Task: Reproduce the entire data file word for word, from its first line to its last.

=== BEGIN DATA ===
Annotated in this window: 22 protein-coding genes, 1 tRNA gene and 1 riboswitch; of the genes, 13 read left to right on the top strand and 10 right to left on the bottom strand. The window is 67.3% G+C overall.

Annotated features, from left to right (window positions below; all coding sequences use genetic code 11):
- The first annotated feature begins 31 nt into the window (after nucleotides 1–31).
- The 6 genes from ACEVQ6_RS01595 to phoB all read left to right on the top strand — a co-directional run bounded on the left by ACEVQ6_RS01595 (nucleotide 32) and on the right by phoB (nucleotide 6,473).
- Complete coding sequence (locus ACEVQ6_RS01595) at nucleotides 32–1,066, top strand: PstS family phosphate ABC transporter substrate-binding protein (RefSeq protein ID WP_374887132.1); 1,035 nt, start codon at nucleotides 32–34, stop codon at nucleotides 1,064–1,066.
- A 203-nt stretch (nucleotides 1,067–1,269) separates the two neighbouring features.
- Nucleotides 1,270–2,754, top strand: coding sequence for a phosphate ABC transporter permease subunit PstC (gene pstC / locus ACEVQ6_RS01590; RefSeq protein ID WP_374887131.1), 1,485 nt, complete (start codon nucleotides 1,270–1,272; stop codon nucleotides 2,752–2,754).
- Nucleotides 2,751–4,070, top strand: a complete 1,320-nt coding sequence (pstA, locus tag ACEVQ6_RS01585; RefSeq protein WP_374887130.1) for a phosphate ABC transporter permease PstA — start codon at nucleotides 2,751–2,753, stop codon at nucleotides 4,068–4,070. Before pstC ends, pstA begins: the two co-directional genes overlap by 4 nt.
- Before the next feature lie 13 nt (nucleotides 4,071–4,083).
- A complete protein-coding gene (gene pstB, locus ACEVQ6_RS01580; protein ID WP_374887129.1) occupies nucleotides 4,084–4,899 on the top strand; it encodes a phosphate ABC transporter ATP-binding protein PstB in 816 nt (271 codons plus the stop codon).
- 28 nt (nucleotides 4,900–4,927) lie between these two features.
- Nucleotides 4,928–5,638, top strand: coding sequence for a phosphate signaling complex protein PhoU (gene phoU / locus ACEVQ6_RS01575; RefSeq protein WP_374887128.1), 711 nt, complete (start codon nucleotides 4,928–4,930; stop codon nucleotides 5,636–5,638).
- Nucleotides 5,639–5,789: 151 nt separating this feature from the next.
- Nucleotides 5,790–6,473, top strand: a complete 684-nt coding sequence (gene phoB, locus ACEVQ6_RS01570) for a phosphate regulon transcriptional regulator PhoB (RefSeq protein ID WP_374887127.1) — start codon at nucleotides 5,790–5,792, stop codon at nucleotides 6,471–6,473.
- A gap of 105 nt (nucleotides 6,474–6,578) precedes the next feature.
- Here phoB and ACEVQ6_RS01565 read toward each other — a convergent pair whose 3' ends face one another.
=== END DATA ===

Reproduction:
Annotated in this window: 22 protein-coding genes, 1 tRNA gene and 1 riboswitch; of the genes, 13 read left to right on the top strand and 10 right to left on the bottom strand. The window is 67.3% G+C overall.

Annotated features, from left to right (window positions below; all coding sequences use genetic code 11):
- The first annotated feature begins 31 nt into the window (after nucleotides 1–31).
- The 6 genes from ACEVQ6_RS01595 to phoB all read left to right on the top strand — a co-directional run bounded on the left by ACEVQ6_RS01595 (nucleotide 32) and on the right by phoB (nucleotide 6,473).
- Complete coding sequence (locus ACEVQ6_RS01595) at nucleotides 32–1,066, top strand: PstS family phosphate ABC transporter substrate-binding protein (RefSeq protein ID WP_374887132.1); 1,035 nt, start codon at nucleotides 32–34, stop codon at nucleotides 1,064–1,066.
- A 203-nt stretch (nucleotides 1,067–1,269) separates the two neighbouring features.
- Nucleotides 1,270–2,754, top strand: coding sequence for a phosphate ABC transporter permease subunit PstC (gene pstC / locus ACEVQ6_RS01590; RefSeq protein ID WP_374887131.1), 1,485 nt, complete (start codon nucleotides 1,270–1,272; stop codon nucleotides 2,752–2,754).
- Nucleotides 2,751–4,070, top strand: a complete 1,320-nt coding sequence (pstA, locus tag ACEVQ6_RS01585; RefSeq protein WP_374887130.1) for a phosphate ABC transporter permease PstA — start codon at nucleotides 2,751–2,753, stop codon at nucleotides 4,068–4,070. Before pstC ends, pstA begins: the two co-directional genes overlap by 4 nt.
- Before the next feature lie 13 nt (nucleotides 4,071–4,083).
- A complete protein-coding gene (gene pstB, locus ACEVQ6_RS01580; protein ID WP_374887129.1) occupies nucleotides 4,084–4,899 on the top strand; it encodes a phosphate ABC transporter ATP-binding protein PstB in 816 nt (271 codons plus the stop codon).
- 28 nt (nucleotides 4,900–4,927) lie between these two features.
- Nucleotides 4,928–5,638, top strand: coding sequence for a phosphate signaling complex protein PhoU (gene phoU / locus ACEVQ6_RS01575; RefSeq protein WP_374887128.1), 711 nt, complete (start codon nucleotides 4,928–4,930; stop codon nucleotides 5,636–5,638).
- Nucleotides 5,639–5,789: 151 nt separating this feature from the next.
- Nucleotides 5,790–6,473, top strand: a complete 684-nt coding sequence (gene phoB, locus ACEVQ6_RS01570) for a phosphate regulon transcriptional regulator PhoB (RefSeq protein ID WP_374887127.1) — start codon at nucleotides 5,790–5,792, stop codon at nucleotides 6,471–6,473.
- A gap of 105 nt (nucleotides 6,474–6,578) precedes the next feature.
- Here phoB and ACEVQ6_RS01565 read toward each other — a convergent pair whose 3' ends face one another.